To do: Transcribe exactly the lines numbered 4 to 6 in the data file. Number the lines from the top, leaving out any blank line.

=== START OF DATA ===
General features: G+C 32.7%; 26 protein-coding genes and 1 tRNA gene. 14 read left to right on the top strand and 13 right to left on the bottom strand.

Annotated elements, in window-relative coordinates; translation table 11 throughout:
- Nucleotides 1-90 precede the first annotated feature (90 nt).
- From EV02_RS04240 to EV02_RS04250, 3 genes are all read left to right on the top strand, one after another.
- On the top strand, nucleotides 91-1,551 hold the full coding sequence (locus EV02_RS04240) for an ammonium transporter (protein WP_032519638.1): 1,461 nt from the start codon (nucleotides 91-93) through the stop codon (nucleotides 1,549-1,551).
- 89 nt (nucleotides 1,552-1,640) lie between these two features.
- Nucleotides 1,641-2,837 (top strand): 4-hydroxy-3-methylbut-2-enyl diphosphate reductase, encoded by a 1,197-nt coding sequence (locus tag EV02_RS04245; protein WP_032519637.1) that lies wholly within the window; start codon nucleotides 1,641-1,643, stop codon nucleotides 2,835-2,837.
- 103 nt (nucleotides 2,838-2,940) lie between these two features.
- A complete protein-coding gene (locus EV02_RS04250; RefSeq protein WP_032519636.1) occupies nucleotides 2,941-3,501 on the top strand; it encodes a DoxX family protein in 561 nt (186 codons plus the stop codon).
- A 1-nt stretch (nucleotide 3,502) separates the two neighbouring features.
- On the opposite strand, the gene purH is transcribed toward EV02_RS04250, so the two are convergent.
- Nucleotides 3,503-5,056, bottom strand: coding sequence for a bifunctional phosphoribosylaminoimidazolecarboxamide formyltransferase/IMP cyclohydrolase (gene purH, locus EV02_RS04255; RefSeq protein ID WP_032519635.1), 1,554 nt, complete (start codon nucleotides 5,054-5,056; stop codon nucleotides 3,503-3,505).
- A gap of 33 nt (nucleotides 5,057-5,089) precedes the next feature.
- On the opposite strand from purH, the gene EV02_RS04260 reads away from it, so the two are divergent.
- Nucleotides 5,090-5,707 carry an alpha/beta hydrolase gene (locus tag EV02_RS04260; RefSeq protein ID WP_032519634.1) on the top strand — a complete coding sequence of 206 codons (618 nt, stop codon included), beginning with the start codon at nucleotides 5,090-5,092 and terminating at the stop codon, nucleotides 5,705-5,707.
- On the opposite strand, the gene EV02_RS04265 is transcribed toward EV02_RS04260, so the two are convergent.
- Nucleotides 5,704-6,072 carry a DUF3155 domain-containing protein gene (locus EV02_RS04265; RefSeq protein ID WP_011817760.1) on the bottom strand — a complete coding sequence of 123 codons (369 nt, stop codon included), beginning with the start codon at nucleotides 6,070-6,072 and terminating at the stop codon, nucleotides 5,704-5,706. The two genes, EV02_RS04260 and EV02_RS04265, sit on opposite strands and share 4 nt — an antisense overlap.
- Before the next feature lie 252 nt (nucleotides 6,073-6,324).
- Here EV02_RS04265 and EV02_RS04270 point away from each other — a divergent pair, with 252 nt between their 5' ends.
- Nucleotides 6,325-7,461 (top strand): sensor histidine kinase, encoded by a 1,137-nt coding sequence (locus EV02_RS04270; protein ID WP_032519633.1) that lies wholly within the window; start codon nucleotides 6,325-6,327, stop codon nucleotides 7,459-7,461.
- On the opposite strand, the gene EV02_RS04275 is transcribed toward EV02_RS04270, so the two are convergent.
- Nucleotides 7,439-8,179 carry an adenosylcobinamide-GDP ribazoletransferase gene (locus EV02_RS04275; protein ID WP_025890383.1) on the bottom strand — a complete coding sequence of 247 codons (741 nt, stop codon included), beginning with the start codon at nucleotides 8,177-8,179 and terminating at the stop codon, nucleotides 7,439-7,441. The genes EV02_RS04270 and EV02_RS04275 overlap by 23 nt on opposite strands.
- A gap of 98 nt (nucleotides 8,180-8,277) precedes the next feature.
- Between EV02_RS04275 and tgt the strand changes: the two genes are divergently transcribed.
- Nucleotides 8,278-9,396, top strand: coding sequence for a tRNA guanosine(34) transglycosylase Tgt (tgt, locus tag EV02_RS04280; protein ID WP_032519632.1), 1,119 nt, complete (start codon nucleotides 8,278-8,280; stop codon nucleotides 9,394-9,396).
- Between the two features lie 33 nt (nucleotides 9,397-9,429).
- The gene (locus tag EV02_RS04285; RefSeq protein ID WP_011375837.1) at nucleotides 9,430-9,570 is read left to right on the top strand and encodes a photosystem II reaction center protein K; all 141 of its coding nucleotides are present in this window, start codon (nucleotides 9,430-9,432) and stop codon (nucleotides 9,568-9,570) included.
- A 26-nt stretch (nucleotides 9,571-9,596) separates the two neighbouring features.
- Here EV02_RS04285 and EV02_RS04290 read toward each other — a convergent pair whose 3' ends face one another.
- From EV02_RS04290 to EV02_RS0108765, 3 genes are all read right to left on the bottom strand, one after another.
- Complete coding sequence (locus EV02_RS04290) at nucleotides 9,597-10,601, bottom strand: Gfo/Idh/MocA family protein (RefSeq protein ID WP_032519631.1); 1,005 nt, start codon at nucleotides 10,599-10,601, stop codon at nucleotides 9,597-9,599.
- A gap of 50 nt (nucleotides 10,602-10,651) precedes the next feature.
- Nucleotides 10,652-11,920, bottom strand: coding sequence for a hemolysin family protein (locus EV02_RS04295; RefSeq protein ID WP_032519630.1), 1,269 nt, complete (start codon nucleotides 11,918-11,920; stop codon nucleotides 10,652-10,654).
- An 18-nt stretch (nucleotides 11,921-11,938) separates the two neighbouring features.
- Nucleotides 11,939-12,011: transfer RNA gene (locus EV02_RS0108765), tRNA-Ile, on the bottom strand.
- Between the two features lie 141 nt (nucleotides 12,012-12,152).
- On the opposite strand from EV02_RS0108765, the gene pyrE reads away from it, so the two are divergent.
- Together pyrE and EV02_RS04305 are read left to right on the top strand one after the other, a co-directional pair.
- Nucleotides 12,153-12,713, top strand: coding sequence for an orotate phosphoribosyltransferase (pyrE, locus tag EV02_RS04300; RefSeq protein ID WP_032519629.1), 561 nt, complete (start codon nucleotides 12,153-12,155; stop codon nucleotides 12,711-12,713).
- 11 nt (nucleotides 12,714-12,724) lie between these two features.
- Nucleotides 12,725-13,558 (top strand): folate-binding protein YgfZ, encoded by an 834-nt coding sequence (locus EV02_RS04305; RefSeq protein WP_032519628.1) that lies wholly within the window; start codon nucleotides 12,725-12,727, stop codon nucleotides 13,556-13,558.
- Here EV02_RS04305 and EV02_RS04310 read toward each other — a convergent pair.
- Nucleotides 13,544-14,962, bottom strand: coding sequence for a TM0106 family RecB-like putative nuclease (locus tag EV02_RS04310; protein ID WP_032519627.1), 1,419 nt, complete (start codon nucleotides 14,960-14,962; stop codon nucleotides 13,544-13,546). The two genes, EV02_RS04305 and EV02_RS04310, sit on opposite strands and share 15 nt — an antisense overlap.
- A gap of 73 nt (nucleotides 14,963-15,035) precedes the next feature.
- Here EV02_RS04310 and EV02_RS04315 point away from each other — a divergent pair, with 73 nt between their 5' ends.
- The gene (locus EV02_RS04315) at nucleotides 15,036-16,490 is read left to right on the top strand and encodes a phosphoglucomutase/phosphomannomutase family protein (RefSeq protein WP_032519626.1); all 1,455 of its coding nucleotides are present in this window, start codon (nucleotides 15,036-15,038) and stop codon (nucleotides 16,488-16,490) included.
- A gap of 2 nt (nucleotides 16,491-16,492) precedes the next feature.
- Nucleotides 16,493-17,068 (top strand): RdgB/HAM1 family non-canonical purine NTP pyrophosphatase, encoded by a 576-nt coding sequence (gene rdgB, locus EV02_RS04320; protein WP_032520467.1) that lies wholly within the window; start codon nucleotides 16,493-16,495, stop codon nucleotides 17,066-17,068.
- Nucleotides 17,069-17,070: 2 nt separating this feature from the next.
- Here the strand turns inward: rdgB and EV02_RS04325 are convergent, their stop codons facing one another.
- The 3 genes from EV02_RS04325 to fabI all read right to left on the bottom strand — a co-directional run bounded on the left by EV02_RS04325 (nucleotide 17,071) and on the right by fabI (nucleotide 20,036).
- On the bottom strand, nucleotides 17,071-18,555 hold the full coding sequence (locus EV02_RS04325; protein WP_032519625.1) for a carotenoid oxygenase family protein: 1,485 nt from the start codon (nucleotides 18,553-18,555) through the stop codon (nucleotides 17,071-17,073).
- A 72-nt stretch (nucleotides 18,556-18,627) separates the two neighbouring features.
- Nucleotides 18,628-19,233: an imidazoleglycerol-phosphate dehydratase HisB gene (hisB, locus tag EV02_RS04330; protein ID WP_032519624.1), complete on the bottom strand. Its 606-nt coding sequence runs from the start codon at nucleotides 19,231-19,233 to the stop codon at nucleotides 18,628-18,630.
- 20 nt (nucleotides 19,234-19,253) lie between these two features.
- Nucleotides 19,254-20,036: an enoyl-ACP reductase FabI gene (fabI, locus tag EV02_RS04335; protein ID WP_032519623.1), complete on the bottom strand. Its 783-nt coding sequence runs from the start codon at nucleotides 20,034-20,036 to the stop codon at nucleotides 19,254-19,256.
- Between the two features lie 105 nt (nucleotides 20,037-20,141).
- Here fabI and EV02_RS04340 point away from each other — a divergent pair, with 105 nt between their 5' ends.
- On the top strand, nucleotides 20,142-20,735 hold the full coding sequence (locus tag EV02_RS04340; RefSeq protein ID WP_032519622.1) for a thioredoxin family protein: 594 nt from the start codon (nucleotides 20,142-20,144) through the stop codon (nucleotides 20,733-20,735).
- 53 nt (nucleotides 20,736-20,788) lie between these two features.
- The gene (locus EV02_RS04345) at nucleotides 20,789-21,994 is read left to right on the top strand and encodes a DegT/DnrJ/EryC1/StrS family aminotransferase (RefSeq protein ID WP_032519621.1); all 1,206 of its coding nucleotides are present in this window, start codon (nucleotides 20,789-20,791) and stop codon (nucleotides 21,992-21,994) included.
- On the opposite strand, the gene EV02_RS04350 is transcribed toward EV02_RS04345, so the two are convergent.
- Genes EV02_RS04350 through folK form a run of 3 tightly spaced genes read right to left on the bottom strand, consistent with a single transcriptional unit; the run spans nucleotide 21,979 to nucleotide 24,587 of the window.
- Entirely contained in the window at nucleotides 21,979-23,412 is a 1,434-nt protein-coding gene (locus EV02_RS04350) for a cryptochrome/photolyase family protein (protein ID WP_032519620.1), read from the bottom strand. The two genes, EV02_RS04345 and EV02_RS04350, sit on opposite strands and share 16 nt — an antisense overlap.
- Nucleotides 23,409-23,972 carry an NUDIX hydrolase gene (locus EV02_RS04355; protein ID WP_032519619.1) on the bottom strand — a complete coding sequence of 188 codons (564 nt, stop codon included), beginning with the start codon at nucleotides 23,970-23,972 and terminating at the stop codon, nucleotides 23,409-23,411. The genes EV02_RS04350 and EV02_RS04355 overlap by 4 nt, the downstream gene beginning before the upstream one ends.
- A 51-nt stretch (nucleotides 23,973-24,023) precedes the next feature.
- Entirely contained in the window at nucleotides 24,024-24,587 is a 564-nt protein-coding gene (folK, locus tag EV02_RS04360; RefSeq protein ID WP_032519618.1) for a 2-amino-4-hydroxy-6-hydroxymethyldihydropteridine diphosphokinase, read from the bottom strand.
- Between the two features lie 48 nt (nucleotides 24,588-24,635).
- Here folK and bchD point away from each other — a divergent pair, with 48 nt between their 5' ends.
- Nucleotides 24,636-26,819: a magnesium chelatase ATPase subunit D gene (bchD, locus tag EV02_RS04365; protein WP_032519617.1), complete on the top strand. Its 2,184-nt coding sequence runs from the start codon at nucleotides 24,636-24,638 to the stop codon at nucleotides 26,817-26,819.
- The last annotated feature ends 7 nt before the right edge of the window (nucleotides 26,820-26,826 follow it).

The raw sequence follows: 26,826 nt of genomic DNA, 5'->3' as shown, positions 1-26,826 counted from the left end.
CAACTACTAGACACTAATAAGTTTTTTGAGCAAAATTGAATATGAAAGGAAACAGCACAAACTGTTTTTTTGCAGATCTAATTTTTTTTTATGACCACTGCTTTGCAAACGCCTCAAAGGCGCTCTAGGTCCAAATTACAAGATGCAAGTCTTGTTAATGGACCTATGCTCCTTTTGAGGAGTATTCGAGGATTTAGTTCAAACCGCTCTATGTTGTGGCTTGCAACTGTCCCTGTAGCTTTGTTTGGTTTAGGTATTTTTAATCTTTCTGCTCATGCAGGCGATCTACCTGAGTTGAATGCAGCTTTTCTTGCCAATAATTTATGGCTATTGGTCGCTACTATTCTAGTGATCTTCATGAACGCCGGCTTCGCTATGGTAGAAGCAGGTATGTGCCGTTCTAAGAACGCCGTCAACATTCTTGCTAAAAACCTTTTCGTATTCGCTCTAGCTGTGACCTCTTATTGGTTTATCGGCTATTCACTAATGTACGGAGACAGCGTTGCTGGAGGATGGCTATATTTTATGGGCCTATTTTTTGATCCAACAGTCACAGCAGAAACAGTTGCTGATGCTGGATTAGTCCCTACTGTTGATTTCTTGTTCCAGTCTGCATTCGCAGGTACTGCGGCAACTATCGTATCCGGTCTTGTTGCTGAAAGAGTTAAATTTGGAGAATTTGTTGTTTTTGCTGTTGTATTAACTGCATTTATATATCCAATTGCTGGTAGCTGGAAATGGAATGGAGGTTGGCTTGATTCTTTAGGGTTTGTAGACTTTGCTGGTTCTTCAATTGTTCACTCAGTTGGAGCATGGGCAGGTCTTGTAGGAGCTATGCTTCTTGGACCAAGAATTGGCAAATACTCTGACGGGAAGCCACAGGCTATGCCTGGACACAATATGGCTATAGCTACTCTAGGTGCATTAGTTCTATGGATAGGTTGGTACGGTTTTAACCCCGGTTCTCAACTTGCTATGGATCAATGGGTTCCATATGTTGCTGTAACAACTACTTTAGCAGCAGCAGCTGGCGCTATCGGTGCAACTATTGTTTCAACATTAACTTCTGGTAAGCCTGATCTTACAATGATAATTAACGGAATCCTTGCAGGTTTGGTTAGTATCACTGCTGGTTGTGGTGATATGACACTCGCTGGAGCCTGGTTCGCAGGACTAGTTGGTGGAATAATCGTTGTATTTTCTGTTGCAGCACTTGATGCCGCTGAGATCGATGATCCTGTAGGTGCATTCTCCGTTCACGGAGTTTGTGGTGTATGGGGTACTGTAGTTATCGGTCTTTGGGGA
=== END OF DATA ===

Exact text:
- From EV02_RS04240 to EV02_RS04250, 3 genes are all read left to right on the top strand, one after another.
- On the top strand, nucleotides 91-1,551 hold the full coding sequence (locus EV02_RS04240) for an ammonium transporter (protein WP_032519638.1): 1,461 nt from the start codon (nucleotides 91-93) through the stop codon (nucleotides 1,549-1,551).
- 89 nt (nucleotides 1,552-1,640) lie between these two features.